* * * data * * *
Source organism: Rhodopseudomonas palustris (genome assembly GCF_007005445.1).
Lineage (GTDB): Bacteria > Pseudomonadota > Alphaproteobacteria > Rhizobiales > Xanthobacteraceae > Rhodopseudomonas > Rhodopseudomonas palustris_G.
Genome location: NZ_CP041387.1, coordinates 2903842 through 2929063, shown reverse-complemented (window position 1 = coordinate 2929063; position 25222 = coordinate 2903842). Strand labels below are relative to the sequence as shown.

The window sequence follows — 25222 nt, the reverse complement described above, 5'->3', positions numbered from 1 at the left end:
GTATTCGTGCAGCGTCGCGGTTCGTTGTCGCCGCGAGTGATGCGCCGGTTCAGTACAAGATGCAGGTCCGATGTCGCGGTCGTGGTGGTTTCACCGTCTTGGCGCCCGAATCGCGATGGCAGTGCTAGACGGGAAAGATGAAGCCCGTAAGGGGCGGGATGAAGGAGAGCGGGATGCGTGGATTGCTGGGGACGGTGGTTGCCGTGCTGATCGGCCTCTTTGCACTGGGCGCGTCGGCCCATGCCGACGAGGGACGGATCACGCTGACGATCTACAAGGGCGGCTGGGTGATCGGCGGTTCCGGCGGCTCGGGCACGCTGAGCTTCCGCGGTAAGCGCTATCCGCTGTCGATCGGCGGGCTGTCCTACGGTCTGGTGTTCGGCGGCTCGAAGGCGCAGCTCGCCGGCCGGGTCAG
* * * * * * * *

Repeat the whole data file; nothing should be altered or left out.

Source organism: Rhodopseudomonas palustris (genome assembly GCF_007005445.1).
Lineage (GTDB): Bacteria > Pseudomonadota > Alphaproteobacteria > Rhizobiales > Xanthobacteraceae > Rhodopseudomonas > Rhodopseudomonas palustris_G.
Genome location: NZ_CP041387.1, coordinates 2903842 through 2929063, shown reverse-complemented (window position 1 = coordinate 2929063; position 25222 = coordinate 2903842). Strand labels below are relative to the sequence as shown.

The window sequence follows — 25222 nt, the reverse complement described above, 5'->3', positions numbered from 1 at the left end:
GTATTCGTGCAGCGTCGCGGTTCGTTGTCGCCGCGAGTGATGCGCCGGTTCAGTACAAGATGCAGGTCCGATGTCGCGGTCGTGGTGGTTTCACCGTCTTGGCGCCCGAATCGCGATGGCAGTGCTAGACGGGAAAGATGAAGCCCGTAAGGGGCGGGATGAAGGAGAGCGGGATGCGTGGATTGCTGGGGACGGTGGTTGCCGTGCTGATCGGCCTCTTTGCACTGGGCGCGTCGGCCCATGCCGACGAGGGACGGATCACGCTGACGATCTACAAGGGCGGCTGGGTGATCGGCGGTTCCGGCGGCTCGGGCACGCTGAGCTTCCGCGGTAAGCGCTATCCGCTGTCGATCGGCGGGCTGTCCTACGGTCTGGTGTTCGGCGGCTCGAAGGCGCAGCTCGCCGGCCGGGTCAG